Published: 10/10/2013 | 0 Comments Posted
Few things are as endlessly entertaining as depictions of Philadelphia in pop culture. (We even went to see How Do You Know.) Amazon and ebooks opened up a glorious new world of formerly hard-to-find visions of the city — the century-old pulp-horror version in which a monster slumbers beneath City Hall, a flapper-era Rittenhouse Square that's the setting for a high-society murder mystery, a bar at 17th and Fairmount where Charles Bukowski so eloquently recalls misspending his youth. So we're using this Book Quarterly to launch The 19102 Review, a new column devoted to Philly books. It'll take a look at new releases, weird dust-covered paperbacks from the back of a thrift store and established classics. We have a ton of stuff lined up already — this preview could have been three times as long as it is — but if you have a book that'd be perfect for this (the dustier, the better), email ten.repapytic@gylime, or just drop it in the mail it to Emily Guendelsberger at Philadelphia City Paper, 30 S. 15th St., 14th floor, 19102.
Now, on to the reviews — some old, some new, all Philly.
I Got Schooled
M. Night Shyamalan
Nonfiction, 2013, Simon & Schuster, 320 pp.
It’s tough not to judge M. Night Shyamalan’s new book (out Sept. 10) by its cover. It couldn’t draw any more reflexive eye rolls if it were titled At Long Last, M. Night Shyamalan Descends Like Prometheus from Olympus to Bestow Upon Mankind the Secrets of Education Reform, Because All Those Other People Clearly Just Weren’t Thinking About It Hard Enough.
The twist? If you can make it past the first quarter of the book’s terminal lack of self-awareness, it suddenly becomes a pretty evenhanded, data-reliant but readable examination of common practices among schools that excel at educating poor kids that are potentially scalable to other schools. It is not nearly as ridiculous as it sounds. But, lord — does it ever take a while to get there.
The full title, I Got Schooled: The Unlikely Story of How a Moonlighting Movie Maker Learned the Five Keys to Closing America’s Education Gap, suggests a couple things — that this book is going to be about M. Night Shyamalan first and his sidekick education reform second, and that Shyamalan rarely uses 10 words when 20 will do.
The interminable 75-page introduction, taking up an entire quarter of the book, backs such assumptions up. In it, Shyamalan gets into his feelings, thoughts, personality quirks, childhood, wife, meals, important friends, films, Bryn Mawr-private-schooled daughters, shock at the differences between Philly’s Masterman and Overbrook schools when he scouted both as locations for The Happening, moment of insight over spinach gnocchi at Vetri, Wikipedia research, establishment of the M. Night Shyamalan Foundation, and decision to write a book. There’s also facts and research, but frequently framed in the first person, as in one page describing an education panel in which the words “I,” “me” or “my” are used an astounding 34 times.
But though the lack of self-awareness is off-putting, the motivations are pure. Shyamalan’s much-touted “interested amateur” status is sure to make non-amateurs grind their teeth, but it means that the book is allied with neither Team Charter nor Team Public, which have been butting heads for so long that sometimes the education-reform discussion feels as inaccessible as the 457th reply in a Usenet flame war. Shyamalan’s conclusions (centered around lots of training, better data analysis and a reliable, observation-based method of locating and firing bad teachers) aren’t skewed toward either side, and are argued with persuasive data and a surprising sense of optimism.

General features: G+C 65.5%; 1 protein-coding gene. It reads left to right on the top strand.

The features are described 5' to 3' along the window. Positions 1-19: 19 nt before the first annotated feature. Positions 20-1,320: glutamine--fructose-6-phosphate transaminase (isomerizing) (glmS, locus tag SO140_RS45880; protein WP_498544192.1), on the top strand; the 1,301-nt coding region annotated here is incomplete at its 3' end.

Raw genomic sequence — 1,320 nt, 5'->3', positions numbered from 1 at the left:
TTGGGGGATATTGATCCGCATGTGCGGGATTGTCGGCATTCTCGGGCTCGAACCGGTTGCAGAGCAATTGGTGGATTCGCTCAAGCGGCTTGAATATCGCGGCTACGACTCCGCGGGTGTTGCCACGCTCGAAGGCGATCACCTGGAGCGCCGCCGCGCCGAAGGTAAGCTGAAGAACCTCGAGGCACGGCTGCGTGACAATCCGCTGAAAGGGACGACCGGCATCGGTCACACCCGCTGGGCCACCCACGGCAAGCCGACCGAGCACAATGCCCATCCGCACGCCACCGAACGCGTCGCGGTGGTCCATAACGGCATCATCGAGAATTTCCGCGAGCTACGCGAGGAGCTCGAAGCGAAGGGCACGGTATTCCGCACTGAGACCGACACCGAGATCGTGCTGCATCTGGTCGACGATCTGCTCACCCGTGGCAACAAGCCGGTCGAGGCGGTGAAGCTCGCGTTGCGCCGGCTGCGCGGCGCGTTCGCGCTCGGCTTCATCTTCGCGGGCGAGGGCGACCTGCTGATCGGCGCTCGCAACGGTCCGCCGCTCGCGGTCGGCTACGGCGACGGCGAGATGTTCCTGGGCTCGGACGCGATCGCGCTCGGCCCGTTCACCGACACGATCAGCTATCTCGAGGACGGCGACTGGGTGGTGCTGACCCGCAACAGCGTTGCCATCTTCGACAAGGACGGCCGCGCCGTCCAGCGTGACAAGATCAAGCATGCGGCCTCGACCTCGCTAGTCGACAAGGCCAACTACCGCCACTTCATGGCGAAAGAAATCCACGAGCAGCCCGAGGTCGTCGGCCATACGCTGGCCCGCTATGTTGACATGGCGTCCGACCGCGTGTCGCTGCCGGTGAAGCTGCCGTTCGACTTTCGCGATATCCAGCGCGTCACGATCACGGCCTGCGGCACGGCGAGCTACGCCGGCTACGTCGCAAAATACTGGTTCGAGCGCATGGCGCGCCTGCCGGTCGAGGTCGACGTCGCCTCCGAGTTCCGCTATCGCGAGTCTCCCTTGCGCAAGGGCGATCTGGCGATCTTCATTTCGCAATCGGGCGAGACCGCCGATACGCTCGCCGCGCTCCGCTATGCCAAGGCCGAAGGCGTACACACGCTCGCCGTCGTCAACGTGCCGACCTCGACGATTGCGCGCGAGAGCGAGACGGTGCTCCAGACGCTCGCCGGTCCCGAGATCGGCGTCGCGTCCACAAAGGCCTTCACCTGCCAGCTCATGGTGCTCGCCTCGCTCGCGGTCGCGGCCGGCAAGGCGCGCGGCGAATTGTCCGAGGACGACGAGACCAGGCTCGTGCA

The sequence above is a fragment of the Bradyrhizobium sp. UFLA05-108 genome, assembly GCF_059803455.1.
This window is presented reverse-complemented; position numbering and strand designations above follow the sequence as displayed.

Since the book started with the Philadelphia public school system, where few are optimistic at the moment, I summarized Shyamalan’s five keys for a teacher friend in case I was missing obvious Pollyannaisms. She actually liked most of his ideas, but wearily noted that “every single idea ever thought of to improve public education depends on one essential thing: adequate funding.”
The Heads of Cerberus
Sci-fi, 1919, Halcyon Press, 123 pp.
Philadelphia of 2118 A.D. doesn’t look a whole lot different than it did two centuries prior, at a first glance. Taxicabs still dart up and down Broad Street, hotels haven’t aged a day and the monster that represents humanity’s lust for war still sleeps in that pit beneath City Hall and its looming, crimson bell, waiting to devour sinners and the unjust in the name of merciful Penn. Hold on a second.
The Heads of Cerberus, first published as a serial over 1919 and 1920 in the pulp magazine Thrill Book, comes from the same early sci-fi era as Edgar Rice Burroughs’ A Princess of Mars. Author Gertrude Barrows Bennett (under the gender-masking pseudonym Francis Stevens) builds her dystopia with just enough subtlety to arouse real discomfort. When Robert Drayton, Terence Trenmore and his sister Viola are blasted two centuries into the future by a curious vial of gray dust said to have been stolen from purgatory (where else?), we’re not thrown into a bleak, colorless regime. The city itself looks largely the same. It’s the inhabitants that have changed.
The trio finds themselves in a Philadelphia ruled supremely by engineered superstition and fear of vengeful god William Penn; the Penn Service, its autocratic enforcers, reduce citizens to the numbers emblazoned on their yellow buttons. Not wearing your button? Then it’s off to the pit for disrupting Order and welcoming war.
Props are due to Bennett not only for probably pioneering the “alternate timeline” novel in the early twentieth century, but for penning smaller details that still feel unique when the novel is almost a century old, like the Liberty Bell having been converted into a disintegration machine. There are dystopian staples that run through the way the Penn Service works, for sure — newspapers and literature are only available to the powerful, knowledge of the world outside the city is unheard of, etc.— but the fleet of Penn Service officials called Superlatives, with names like Mr. Virtue, Mr. Mercy and Mr. Kindness (not to mention Mr. Supreme Justice), is chilling enough to keep a century-old genre novel feeling fresh. (Like many of the older books we mention, Cerberus isn’t easy to find in print, but is readily available as an ebook.)
Little Black Book of Murder
Mystery, 2013, Obsidian, 372 pp.
Not even in the lip-gloss-coated world of chick lit are newspapers permitted to thrive. So, in the ninth installment of Nancy Martin’s Blackbird Sisters series, Little Black Book of Murder (just released Aug. 6), society columnist Nora Blackbird is scrambling to save her job at a recession-ravaged Philadelphia Intelligencer.